Triumvir. One third of the triumvirate, the alliance between Antony, Octavius, and Lepidus that rules the Roman Empire. Antony is a great general, beloved by his men. He is middle-aged. He is also a lover of pleasure, far less single-minded than Octavius. He is a complicated and fatally divided man, failing to rise to the task of generalship at key points. Plutarch represents his love for Cleopatra as the cause of his doom, and Shakespeare shares this view, but the play also shows their love as a kind of triumph, beautiful and wonderful on its own terms.
Queen of Egypt. She is the last of the Greek dynasty that began its rule over Egypt, centuries before, with Ptolemy. (Ptomely was a general under Alexander the Great who inherited the Egyptian part of Alexander's empire after Alexander's death.) Cleopatra is the lover of Antony, and others in the past, including the deceased Julius Caesar. She is middle-aged. Cleopatra is one of Shakespeare's most accomplished creations, an intriguing woman who wraps great men around her finger. She is possessive, commanding, dramatic. She is complicated and fickle. Her own emotions are of supreme importance to her, and she has a violent temper. Her personal charisma far exceeds her talents as a strategist, and her interference partly causes Antony's defeat. Her final suicide is not done according to the precepts of a Roman conception of honor, but rather because she will allow no fundamental compromise to her persona. She will not be paraded through the streets as Caesar's trophy.
Triumvir. Julius Caesar's nephew and adopted son. Destined to become Augustus, the ruler of the Roman Empire. Referred to both as "Caesar" and "Octavius." He is much younger than Antony. As in Julius Caesar, Octavius is depicted in Antony and Cleopatra as possessing nearly inhuman detachment and self-control. He is a cold, calculating, political animal. He uses Antony when he needs him, and turns on both Antony and Lepidus when he can. But he is not malicious. He is single-minded. His ambition is of a single empire, ruled by a single Emperor, and war will be his tool for achieving a universal peace in the Mediterranean world. He is not nearly as good a field commander as Antony, but his absolute devotion to his ambition proves decisive.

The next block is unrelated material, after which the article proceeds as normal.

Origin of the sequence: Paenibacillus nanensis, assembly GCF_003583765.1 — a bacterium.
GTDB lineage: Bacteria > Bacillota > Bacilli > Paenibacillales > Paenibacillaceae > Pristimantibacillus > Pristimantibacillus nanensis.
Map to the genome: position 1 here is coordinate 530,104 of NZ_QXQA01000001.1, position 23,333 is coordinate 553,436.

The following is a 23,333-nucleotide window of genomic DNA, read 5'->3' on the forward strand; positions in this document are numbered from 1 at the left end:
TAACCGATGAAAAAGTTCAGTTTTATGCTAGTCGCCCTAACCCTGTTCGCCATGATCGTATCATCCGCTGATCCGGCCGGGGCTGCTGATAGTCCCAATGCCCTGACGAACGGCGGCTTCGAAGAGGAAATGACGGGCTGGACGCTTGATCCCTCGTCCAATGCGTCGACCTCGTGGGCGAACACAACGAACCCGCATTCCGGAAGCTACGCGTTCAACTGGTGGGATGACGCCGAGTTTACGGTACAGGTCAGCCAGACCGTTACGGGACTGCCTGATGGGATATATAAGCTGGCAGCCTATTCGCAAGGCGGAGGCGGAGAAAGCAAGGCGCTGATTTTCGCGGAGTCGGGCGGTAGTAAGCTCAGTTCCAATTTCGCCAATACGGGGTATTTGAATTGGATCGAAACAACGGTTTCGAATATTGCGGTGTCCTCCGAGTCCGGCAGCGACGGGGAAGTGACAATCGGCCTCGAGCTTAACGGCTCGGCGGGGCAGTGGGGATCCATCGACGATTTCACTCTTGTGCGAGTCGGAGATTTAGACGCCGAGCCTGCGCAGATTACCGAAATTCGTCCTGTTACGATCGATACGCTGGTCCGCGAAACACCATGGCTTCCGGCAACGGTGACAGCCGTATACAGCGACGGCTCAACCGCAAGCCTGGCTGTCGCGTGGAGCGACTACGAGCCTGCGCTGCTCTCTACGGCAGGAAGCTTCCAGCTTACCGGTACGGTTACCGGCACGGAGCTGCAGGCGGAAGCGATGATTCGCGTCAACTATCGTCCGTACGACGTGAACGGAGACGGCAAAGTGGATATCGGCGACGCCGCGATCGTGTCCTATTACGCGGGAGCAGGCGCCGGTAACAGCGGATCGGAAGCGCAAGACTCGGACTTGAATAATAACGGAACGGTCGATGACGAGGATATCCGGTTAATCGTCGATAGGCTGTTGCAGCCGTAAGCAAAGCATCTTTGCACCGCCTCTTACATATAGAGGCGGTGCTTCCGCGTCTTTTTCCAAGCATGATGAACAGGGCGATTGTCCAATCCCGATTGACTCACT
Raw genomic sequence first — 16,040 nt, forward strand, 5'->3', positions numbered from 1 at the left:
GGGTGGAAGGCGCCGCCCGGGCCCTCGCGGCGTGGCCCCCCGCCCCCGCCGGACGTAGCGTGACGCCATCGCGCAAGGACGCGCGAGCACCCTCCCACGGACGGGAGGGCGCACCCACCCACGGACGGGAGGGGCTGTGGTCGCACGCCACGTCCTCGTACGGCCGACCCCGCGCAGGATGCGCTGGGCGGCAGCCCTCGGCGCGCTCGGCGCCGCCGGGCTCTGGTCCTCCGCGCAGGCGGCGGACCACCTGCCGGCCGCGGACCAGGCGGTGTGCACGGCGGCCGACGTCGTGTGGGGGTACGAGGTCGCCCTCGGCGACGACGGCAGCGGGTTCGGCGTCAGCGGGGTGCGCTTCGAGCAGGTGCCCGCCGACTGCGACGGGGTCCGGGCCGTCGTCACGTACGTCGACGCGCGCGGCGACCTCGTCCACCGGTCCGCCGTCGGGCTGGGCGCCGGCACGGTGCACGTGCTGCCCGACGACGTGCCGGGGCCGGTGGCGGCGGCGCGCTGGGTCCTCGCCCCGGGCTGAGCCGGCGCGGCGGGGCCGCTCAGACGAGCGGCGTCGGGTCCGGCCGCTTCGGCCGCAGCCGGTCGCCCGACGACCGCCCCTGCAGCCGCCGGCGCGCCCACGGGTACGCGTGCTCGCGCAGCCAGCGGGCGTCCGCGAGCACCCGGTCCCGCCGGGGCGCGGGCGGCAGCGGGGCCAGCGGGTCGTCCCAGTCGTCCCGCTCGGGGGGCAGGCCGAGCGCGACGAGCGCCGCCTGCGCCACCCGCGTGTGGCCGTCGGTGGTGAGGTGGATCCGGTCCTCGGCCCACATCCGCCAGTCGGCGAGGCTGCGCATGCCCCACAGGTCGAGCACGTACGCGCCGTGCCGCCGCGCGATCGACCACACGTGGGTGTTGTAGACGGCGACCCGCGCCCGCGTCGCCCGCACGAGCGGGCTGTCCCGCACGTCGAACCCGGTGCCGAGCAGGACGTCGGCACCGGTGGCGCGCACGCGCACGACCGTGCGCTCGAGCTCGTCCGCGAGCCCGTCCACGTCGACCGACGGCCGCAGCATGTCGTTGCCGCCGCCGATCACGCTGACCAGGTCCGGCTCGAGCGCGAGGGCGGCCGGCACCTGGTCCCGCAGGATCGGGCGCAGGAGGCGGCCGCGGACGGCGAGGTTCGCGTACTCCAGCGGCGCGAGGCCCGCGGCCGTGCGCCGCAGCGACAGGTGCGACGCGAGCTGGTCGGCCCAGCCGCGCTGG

M. Aemilius Lepidus
Triumvir. The lame duck of the triumvirate. Lepidus is not a serious contender for power. Octavius disposes of him as soon as it becomes politically expedient.
His father was Pompey the Great, a popular Roman general who shared power with Caesar in the first triumvirate. Sextus Pompeius, aka Pompey, is a formidable threat to the triumvirate. His power by sea is threatening enough to force the triumvirate to put aside their differences. Although he has an opportunity to slay the triumvirate while they are guests aboard his ship, he refuses out of his sense of honor.
Friend to Antony. An officer, one of Antony's closest friends and supporters. Enobarbus is a cynical observer of the events of the play, disapproving of Antony often but always speaking from a complex and sophisticated perspective. His sense of irony runs deep, and he is completely outspoken until his master begins to lose self-control. His penetrating insights make him one of the play's most memorable characters. After he has betrayed Antony, Enobarbus' keen insight is turned on himself, and he dies of grief.